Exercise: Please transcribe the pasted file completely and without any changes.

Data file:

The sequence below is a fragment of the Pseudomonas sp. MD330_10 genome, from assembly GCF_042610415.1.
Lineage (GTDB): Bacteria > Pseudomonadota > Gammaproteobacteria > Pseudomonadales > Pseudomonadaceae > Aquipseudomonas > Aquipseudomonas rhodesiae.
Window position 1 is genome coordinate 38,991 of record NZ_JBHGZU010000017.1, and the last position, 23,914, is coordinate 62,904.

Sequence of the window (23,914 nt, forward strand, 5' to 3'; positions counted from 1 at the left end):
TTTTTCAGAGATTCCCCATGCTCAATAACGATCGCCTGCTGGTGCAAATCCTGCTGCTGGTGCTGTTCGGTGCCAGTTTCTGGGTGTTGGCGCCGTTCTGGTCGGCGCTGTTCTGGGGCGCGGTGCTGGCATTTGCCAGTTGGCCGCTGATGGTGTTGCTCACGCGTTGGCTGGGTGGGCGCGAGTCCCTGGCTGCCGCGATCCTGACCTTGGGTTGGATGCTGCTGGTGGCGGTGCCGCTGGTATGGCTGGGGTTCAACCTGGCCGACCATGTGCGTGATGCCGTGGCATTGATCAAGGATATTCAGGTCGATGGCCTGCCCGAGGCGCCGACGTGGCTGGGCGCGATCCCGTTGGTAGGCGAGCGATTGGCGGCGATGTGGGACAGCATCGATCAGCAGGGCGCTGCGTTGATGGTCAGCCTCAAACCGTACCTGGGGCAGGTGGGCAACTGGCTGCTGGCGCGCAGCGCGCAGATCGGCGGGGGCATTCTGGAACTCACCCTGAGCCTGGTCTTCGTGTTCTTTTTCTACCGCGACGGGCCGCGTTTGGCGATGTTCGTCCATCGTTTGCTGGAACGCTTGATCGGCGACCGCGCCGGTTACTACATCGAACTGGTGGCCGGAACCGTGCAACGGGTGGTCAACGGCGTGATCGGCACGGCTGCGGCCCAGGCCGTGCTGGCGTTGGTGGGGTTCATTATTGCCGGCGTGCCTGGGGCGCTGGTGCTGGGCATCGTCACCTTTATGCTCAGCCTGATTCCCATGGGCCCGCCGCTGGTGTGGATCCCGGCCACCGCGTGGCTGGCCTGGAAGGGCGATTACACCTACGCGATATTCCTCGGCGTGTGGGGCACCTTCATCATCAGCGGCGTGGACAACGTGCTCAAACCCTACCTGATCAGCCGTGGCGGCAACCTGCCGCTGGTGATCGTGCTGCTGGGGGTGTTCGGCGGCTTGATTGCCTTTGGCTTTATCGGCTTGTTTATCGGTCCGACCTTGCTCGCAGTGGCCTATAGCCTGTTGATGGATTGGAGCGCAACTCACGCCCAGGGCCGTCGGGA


The sequence below is a fragment of the Pseudomonas sp. MD330_10 genome, from assembly GCF_042610415.1.
Lineage (GTDB): Bacteria > Pseudomonadota > Gammaproteobacteria > Pseudomonadales > Pseudomonadaceae > Aquipseudomonas > Aquipseudomonas rhodesiae.
Window position 1 is genome coordinate 38,991 of record NZ_JBHGZU010000017.1, and the last position, 23,914, is coordinate 62,904.

Sequence of the window (23,914 nt, forward strand, 5' to 3'; positions counted from 1 at the left end):
TTTTTCAGAGATTCCCCATGCTCAATAACGATCGCCTGCTGGTGCAAATCCTGCTGCTGGTGCTGTTCGGTGCCAGTTTCTGGGTGTTGGCGCCGTTCTGGTCGGCGCTGTTCTGGGGCGCGGTGCTGGCATTTGCCAGTTGGCCGCTGATGGTGTTGCTCACGCGTTGGCTGGGTGGGCGCGAGTCCCTGGCTGCCGCGATCCTGACCTTGGGTTGGATGCTGCTGGTGGCGGTGCCGCTGGTATGGCTGGGGTTCAACCTGGCCGACCATGTGCGTGATGCCGTGGCATTGATCAAGGATATTCAGGTCGATGGCCTGCCCGAGGCGCCGACGTGGCTGGGCGCGATCCCGTTGGTAGGCGAGCGATTGGCGGCGATGTGGGACAGCATCGATCAGCAGGGCGCTGCGTTGATGGTCAGCCTCAAACCGTACCTGGGGCAGGTGGGCAACTGGCTGCTGGCGCGCAGCGCGCAGATCGGCGGGGGCATTCTGGAACTCACCCTGAGCCTGGTCTTCGTGTTCTTTTTCTACCGCGACGGGCCGCGTTTGGCGATGTTCGTCCATCGTTTGCTGGAACGCTTGATCGGCGACCGCGCCGGTTACTACATCGAACTGGTGGCCGGAACCGTGCAACGGGTGGTCAACGGCGTGATCGGCACGGCTGCGGCCCAGGCCGTGCTGGCGTTGGTGGGGTTCATTATTGCCGGCGTGCCTGGGGCGCTGGTGCTGGGCATCGTCACCTTTATGCTCAGCCTGATTCCCATGGGCCCGCCGCTGGTGTGGATCCCGGCCACCGCGTGGCTGGCCTGGAAGGGCGATTACACCTACGCGATATTCCTCGGCGTGTGGGGCACCTTCATCATCAGCGGCGTGGACAACGTGCTCAAACCCTACCTGATCAGCCGTGGCGGCAACCTGCCGCTGGTGATCGTGCTGCTGGGGGTGTTCGGCGGCTTGATTGCCTTTGGCTTTATCGGCTTGTTTATCGGTCCGACCTTGCTCGCAGTGGCCTATAGCCTGTTGATGGATTGGAGCGCAACTCACGCCCAGGGCCGTCGGGA